- air trapping and hyperinflation- air pass into area distal to obstruction but air is only partly expired
- expiration usually passive so less force is availabel and forced expiration causes collapse of bronchial wall, further resistance to expiratory flow, residual volume increases, more difficulat to inspire and cough
Total obsruction in asthma effects?
- mucus plugs which leads to atelectasis and collapse
- hypoxia exacerbated by increased metabolic activity associated with increased muscle activity and stress
- respiratory and metabilic acidosis results- blood and body fluids more acidic- neural and cardiovascular system effects
- hypoxemia cause vasoconstriction in pulmonary blood flow causing increased workload on right side of heart
what is atelectasis?
partial or completely collapsed lung
What is chronic obstructive disease (COPD)?
involves progressive and irreversible damage to lungs
What does COPD induce?
- severe hypoxia or hypercapnia (high amount of CO2 in blood)
- right sided heart failure due to cor-pulmonale (enlargement of the right ventricle due to increase blood pressure in the lungs)
What conditions does COPD invlude?
may be a mix
What is emphysema?
the destruction of alveolar walls and septae
Results in large permanently inflated alveolar air space
Loss of elastin function
Note there are many types of emphysema
WHat is dyspnea?
hard to breath or labored breathing
What is a pink puffer?
a pt with COPD and severe emphysema who have a pink complexion and dyspnea
Hyperinflation/dyspnea in order to maintain oxygen levels.
What are the different types of emphysema?
What is centrilobular emphysema
- airspaces in centre of lobules
- common in smokers
What is panlobular emphysema?
- all airspaces distal to terminal bronchioles
What is paraseptal emphysema?
Affects periphery of lobules
What is irregular emphysema?
where different areas of the lungs are affected.
What are the contributing factors to emphysema?
What are the genetic contributing factors to emphysema?
deficinecy of the enzyme- alpha,- antitrypsin
normally inhibits the activity of prooteases (such as elastase) relaeased form neutrophils during inflammation
breakdown of elastin- decreased recoil
What are the contributing factors to emphysema does smoking have?
Increases neutrophil number in the alveoli
Decreases the effect of alpha1 antitrypsin
increases elastase release and activity
Bacteria presentwith infection produce proteases
What does alpha1- antitrypsin do?
inhibits the digestive action of elastase on the tissues of the lungs
Empysema contributing factors
What are the progressive effects of emphysema?
Breakdown of the alveolar wall
Fibrosis and thickening of bronchial wall
Prosressive difficulty with expansion
What happens with emphysema and the breakdown of the alveolar wal?
loss of SA for gas exchange
Loss of pulmonary capillaries
Loss of elastic fibres
Altered ventilation-perfusion ratio
Loss of support for other structures resulting in collapse
What happens with emphysema and the fibrosis and thickening of bronchial wall?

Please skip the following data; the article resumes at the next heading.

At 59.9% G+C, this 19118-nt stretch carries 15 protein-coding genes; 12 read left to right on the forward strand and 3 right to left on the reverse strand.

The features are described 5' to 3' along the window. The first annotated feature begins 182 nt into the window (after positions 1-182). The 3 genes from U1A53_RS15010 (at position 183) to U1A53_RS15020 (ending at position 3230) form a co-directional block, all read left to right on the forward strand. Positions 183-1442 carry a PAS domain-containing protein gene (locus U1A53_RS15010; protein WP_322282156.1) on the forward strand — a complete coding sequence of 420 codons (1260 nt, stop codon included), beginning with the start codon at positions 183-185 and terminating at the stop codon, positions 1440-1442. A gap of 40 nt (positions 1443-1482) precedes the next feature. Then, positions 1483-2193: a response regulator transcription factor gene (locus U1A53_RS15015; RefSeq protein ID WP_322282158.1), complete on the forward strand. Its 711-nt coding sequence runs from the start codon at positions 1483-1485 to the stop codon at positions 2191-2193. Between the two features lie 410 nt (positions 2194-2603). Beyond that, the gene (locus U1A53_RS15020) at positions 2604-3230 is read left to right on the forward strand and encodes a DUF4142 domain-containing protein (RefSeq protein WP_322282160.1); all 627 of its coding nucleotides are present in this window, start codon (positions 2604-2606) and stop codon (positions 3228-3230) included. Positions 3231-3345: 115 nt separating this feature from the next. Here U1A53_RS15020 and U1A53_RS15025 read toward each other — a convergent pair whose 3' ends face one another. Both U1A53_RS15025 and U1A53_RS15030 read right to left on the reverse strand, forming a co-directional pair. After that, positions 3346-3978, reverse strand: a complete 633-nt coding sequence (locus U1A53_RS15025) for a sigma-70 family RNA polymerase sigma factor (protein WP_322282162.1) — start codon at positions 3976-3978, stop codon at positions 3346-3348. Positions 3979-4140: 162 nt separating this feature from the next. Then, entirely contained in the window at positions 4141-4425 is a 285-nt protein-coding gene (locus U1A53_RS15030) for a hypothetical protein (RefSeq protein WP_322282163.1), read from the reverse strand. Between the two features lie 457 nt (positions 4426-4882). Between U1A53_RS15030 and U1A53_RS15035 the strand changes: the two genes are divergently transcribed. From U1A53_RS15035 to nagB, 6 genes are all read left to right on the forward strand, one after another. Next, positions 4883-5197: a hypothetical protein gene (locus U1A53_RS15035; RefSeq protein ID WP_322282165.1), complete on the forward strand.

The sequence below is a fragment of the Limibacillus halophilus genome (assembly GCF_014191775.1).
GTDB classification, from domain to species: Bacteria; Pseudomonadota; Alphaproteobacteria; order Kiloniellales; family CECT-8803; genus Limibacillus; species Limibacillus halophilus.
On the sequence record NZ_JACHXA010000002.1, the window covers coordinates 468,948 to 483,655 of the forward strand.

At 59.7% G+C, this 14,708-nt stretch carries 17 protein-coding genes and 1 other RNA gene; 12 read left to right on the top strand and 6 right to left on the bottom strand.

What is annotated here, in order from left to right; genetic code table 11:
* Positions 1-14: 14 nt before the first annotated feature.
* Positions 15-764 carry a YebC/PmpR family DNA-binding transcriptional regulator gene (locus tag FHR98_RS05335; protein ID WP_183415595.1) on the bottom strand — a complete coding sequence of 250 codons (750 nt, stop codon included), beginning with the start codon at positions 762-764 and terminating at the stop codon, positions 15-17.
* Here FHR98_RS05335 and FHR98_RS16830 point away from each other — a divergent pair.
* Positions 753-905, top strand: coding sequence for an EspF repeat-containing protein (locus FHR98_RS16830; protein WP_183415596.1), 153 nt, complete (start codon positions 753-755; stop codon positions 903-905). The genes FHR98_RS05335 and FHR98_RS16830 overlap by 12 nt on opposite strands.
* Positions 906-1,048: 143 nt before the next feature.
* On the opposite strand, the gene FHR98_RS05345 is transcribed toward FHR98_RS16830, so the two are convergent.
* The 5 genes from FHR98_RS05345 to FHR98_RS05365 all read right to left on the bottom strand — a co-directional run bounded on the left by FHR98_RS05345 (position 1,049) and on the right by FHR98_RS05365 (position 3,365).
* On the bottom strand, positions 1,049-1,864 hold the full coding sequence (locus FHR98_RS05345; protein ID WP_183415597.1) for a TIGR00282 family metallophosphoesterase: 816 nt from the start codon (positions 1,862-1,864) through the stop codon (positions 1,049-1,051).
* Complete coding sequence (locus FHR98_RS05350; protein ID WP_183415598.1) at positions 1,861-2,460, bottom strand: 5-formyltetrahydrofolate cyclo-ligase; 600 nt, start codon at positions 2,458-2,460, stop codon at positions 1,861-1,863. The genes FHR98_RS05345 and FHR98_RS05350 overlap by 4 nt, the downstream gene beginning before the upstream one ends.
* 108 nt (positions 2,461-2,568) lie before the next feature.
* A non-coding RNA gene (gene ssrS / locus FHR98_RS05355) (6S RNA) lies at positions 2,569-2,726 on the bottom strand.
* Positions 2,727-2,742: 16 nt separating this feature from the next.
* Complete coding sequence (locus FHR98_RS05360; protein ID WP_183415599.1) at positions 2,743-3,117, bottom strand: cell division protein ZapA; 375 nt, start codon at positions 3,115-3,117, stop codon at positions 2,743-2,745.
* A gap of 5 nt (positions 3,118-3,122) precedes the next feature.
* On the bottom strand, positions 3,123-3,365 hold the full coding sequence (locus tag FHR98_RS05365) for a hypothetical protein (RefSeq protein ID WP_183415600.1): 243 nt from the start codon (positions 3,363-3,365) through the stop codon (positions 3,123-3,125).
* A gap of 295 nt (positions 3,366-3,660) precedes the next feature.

Interference with passive air flow
What occurs with emphysema and the progressive difficulty with expanison?
What is chronic bronchitis?
Significant changes in the bronchi associated with irritation. uch as smoking and air pollution
What occurs with thosewith chronic bronchitis?
Hyper- secretion of mucus
chronic productive cough
Obstruction and inflammation
What is a blue bloater?
Those with chornic bronchitis
- hypoxia, cyanosis (bluish colour of the skin) and edema
Clinical manifestations of low O2 levels
What are the progressive effects of chronic bronchitis?
irritant causes mucosa to become inflamed and swollen
hypertrophy and hyperplasia (The enlargement of an organ or tissue caused by an increase in the reproduction rate of its cells) of musous glands and goblet cells. Increase secretions and decrease ciliated cells.
Further inflammation- fibrosis and thickening of bronchial wall, narrowing of airways- obstruction. Increase secretions which may pool = obstruction
Increased risk of infection- purulent exudate- bacteria become embedded in secretions
Low O2- cyanosis with coughing
Severe dyspnea and fatigue
What is pulmonary ventilation?
the physical movement of air in and out of lungs
Uses contraction/ relaxation of intercostal mm and diaphragm
Designed to maintainair flow to alveoli
ensures O2 is delivered and CO2 is removed.
What is boyle's law and what to do with?
P1V1 = P2V2
Changes of the intrapleural pressure in the lungs to encourage the air to move in and out of the lung.Low pressure air goes in high pressure air goes out
What is maximal inspiration?
The amount of air a person can inhale abou 6000ml
What is inspiratory reserve volume?
Maimum amount of air that can be inspired over normal breathing.
What is vital capcity?
Volume of maximal inspiration and expiration
What is inspiratory capacity?
Volume of maximal inspiration
What is total lung capacity?
Maximum volume the which the lungs can be expanded with a great deal of effort.
What is maximal expiration?
All the way breathing out
What is tidal volume?
Volume inspired and expired with each normal breath
What is expiratory reserve volume?
Maximum volume that can be expired after the expiration of a normal breath
What is residule volume?
Volume that remains in the lungs after a maximal expiration
What is functional residual capacity?
Volume of gas reamingin in lung after normal expiration